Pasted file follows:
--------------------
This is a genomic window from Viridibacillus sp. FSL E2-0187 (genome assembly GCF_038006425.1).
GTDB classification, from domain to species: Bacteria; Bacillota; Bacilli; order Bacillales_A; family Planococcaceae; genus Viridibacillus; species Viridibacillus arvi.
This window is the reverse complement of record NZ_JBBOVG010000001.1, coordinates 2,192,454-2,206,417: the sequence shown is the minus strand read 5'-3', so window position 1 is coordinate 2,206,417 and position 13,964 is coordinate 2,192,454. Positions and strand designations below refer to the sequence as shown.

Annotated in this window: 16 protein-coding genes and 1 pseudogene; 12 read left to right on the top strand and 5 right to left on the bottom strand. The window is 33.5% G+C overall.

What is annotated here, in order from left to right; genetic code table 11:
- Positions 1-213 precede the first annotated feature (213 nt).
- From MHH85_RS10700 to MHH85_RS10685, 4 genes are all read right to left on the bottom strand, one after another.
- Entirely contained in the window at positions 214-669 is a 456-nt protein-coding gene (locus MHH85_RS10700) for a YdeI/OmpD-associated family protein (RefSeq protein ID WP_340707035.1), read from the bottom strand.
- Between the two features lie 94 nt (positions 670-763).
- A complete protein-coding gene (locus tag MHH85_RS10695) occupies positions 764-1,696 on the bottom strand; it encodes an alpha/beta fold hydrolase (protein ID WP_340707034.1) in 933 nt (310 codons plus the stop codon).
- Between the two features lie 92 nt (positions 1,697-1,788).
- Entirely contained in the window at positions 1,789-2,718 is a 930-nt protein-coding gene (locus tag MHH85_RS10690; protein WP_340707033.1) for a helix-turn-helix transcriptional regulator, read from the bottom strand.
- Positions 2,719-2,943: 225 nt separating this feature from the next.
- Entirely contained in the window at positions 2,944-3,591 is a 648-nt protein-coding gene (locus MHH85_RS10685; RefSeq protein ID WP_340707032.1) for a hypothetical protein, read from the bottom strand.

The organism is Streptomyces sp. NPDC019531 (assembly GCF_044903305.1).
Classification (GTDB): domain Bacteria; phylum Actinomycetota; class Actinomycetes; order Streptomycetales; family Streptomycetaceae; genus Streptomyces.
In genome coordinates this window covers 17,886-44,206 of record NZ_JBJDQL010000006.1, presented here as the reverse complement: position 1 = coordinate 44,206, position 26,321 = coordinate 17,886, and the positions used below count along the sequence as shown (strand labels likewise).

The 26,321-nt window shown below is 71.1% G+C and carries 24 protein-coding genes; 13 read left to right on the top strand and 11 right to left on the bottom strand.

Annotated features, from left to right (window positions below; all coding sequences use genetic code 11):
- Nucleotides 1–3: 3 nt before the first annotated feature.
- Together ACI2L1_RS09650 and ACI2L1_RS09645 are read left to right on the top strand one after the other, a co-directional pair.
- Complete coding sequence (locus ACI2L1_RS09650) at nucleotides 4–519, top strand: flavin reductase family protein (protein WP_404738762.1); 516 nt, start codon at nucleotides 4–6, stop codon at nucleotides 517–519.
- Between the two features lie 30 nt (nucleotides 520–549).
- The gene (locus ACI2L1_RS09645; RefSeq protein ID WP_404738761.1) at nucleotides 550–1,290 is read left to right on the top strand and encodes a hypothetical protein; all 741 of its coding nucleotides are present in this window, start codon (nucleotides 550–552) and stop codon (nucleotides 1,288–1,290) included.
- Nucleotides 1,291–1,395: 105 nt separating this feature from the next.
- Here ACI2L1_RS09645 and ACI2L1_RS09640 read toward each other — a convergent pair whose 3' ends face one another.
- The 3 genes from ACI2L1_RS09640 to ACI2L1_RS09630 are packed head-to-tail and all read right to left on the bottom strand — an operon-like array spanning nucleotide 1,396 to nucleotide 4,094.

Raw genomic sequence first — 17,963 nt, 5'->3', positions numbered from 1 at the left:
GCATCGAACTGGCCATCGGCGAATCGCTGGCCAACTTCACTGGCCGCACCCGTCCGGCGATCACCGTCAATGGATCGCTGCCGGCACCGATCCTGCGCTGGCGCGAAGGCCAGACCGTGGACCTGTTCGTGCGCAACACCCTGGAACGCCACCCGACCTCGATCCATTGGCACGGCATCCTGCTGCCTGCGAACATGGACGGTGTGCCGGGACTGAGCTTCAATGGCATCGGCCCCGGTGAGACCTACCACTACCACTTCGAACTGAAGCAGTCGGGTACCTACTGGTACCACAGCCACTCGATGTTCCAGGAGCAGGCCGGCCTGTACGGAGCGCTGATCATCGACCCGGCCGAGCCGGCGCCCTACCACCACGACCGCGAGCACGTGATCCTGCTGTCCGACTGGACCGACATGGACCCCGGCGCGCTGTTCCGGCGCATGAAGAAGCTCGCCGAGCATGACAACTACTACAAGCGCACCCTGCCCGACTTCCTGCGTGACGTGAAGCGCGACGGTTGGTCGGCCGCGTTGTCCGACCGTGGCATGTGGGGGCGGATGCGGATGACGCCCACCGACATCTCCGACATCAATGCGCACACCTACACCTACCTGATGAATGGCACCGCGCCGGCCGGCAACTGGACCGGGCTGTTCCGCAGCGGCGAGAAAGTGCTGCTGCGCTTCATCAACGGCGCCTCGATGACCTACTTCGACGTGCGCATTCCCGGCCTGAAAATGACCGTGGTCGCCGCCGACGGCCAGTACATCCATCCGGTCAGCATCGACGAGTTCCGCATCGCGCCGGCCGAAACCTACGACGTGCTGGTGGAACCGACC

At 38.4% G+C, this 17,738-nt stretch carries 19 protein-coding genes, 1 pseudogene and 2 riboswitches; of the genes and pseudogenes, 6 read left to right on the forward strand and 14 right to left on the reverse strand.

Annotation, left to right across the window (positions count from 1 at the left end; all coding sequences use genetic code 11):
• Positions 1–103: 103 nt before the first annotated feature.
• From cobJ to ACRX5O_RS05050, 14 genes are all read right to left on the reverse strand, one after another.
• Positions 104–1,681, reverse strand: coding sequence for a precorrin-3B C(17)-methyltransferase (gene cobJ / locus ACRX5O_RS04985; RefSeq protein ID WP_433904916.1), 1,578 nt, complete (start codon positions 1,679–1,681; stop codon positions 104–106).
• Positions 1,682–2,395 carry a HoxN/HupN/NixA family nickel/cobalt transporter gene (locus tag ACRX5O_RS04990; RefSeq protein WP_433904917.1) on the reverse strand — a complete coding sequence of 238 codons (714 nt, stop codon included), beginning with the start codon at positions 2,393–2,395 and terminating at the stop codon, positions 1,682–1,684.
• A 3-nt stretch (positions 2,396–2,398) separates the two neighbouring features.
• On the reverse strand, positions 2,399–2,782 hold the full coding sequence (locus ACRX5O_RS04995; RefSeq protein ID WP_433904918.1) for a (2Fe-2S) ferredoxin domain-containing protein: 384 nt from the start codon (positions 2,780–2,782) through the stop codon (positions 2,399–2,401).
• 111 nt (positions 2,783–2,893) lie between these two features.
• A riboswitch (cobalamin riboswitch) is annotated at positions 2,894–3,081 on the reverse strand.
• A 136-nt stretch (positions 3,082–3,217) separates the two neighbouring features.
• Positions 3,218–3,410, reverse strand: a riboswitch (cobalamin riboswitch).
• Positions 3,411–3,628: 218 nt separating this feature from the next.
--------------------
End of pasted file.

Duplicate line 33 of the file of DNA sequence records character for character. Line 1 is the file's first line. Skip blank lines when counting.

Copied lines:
• From cobJ to ACRX5O_RS05050, 14 genes are all read right to left on the reverse strand, one after another.